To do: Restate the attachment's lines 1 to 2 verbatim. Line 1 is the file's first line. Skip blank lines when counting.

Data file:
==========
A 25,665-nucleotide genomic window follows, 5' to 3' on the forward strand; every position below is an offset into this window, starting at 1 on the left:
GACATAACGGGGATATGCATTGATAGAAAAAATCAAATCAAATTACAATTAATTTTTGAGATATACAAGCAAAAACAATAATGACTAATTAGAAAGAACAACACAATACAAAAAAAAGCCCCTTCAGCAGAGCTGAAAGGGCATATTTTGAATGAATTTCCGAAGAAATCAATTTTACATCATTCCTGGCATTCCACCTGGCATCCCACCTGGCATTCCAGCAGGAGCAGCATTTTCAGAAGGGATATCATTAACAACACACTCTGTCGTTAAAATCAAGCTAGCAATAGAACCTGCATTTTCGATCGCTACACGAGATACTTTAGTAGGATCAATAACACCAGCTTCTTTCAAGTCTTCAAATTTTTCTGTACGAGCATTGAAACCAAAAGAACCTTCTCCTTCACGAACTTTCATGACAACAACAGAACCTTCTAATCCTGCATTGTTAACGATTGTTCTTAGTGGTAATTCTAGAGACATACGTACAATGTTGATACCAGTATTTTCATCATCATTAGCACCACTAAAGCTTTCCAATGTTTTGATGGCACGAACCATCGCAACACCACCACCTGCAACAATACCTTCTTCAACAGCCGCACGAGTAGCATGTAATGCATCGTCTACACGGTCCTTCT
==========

A 25,665-nucleotide genomic window follows, 5' to 3' on the forward strand; every position below is an offset into this window, starting at 1 on the left:
GACATAACGGGGATATGCATTGATAGAAAAAATCAAATCAAATTACAATTAATTTTTGAGATATACAAGCAAAAACAATAATGACTAATTAGAAAGAACAACACAATACAAAAAAAAGCCCCTTCAGCAGAGCTGAAAGGGCATATTTTGAATGAATTTCCGAAGAAATCAATTTTACATCATTCCTGGCATTCCACCTGGCATCCCACCTGGCATTCCAGCAGGAGCAGCATTTTCAGAAGGGATATCATTAACAACACACTCTGTCGTTAAAATCAAGCTAGCAATAGAACCTGCATTTTCGATCGCTACACGAGATACTTTAGTAGGATCAATAACACCAGCTTCTTTCAAGTCTTCAAATTTTTCTGTACGAGCATTGAAACCAAAAGAACCTTCTCCTTCACGAACTTTCATGACAACAACAGAACCTTCTAATCCTGCATTGTTAACGATTGTTCTTAGTGGTAATTCTAGAGACATACGTACAATGTTGATACCAGTATTTTCATCATCATTAGCACCACTAAAGCTTTCCAATGTTTTGATGGCACGAACCATCGCAACACCACCACCTGCAACAATACCTTCTTCAACAGCCGCACGAGTAGCATGTAATGCATCGTCTACACGGTCCTTCT